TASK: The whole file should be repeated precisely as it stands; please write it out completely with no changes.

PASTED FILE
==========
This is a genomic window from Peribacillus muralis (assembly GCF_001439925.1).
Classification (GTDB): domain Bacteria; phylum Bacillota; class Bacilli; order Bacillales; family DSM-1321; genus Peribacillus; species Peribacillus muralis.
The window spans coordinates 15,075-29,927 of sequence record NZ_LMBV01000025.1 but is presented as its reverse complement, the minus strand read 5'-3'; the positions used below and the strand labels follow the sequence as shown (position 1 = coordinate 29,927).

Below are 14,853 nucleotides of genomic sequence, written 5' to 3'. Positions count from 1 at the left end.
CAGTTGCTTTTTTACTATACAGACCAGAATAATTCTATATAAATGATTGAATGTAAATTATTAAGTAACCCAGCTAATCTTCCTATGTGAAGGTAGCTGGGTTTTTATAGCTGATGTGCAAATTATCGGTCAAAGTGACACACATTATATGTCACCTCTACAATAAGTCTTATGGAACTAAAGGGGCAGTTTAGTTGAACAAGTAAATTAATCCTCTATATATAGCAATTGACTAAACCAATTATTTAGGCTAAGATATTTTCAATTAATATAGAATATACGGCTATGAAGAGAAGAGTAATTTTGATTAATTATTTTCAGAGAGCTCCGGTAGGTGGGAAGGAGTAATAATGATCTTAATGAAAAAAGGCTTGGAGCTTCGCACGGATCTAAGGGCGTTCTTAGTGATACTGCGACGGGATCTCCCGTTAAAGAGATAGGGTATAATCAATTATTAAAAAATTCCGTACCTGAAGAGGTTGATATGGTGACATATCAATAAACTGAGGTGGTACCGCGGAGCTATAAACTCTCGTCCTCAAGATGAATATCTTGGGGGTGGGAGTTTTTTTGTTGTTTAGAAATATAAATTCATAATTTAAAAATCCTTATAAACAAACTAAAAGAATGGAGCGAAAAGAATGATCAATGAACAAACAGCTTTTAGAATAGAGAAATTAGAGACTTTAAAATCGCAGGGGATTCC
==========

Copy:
This is a genomic window from Peribacillus muralis (assembly GCF_001439925.1).
Classification (GTDB): domain Bacteria; phylum Bacillota; class Bacilli; order Bacillales; family DSM-1321; genus Peribacillus; species Peribacillus muralis.
The window spans coordinates 15,075-29,927 of sequence record NZ_LMBV01000025.1 but is presented as its reverse complement, the minus strand read 5'-3'; the positions used below and the strand labels follow the sequence as shown (position 1 = coordinate 29,927).

Below are 14,853 nucleotides of genomic sequence, written 5' to 3'. Positions count from 1 at the left end.
CAGTTGCTTTTTTACTATACAGACCAGAATAATTCTATATAAATGATTGAATGTAAATTATTAAGTAACCCAGCTAATCTTCCTATGTGAAGGTAGCTGGGTTTTTATAGCTGATGTGCAAATTATCGGTCAAAGTGACACACATTATATGTCACCTCTACAATAAGTCTTATGGAACTAAAGGGGCAGTTTAGTTGAACAAGTAAATTAATCCTCTATATATAGCAATTGACTAAACCAATTATTTAGGCTAAGATATTTTCAATTAATATAGAATATACGGCTATGAAGAGAAGAGTAATTTTGATTAATTATTTTCAGAGAGCTCCGGTAGGTGGGAAGGAGTAATAATGATCTTAATGAAAAAAGGCTTGGAGCTTCGCACGGATCTAAGGGCGTTCTTAGTGATACTGCGACGGGATCTCCCGTTAAAGAGATAGGGTATAATCAATTATTAAAAAATTCCGTACCTGAAGAGGTTGATATGGTGACATATCAATAAACTGAGGTGGTACCGCGGAGCTATAAACTCTCGTCCTCAAGATGAATATCTTGGGGGTGGGAGTTTTTTTGTTGTTTAGAAATATAAATTCATAATTTAAAAATCCTTATAAACAAACTAAAAGAATGGAGCGAAAAGAATGATCAATGAACAAACAGCTTTTAGAATAGAGAAATTAGAGACTTTAAAATCGCAGGGGATTCC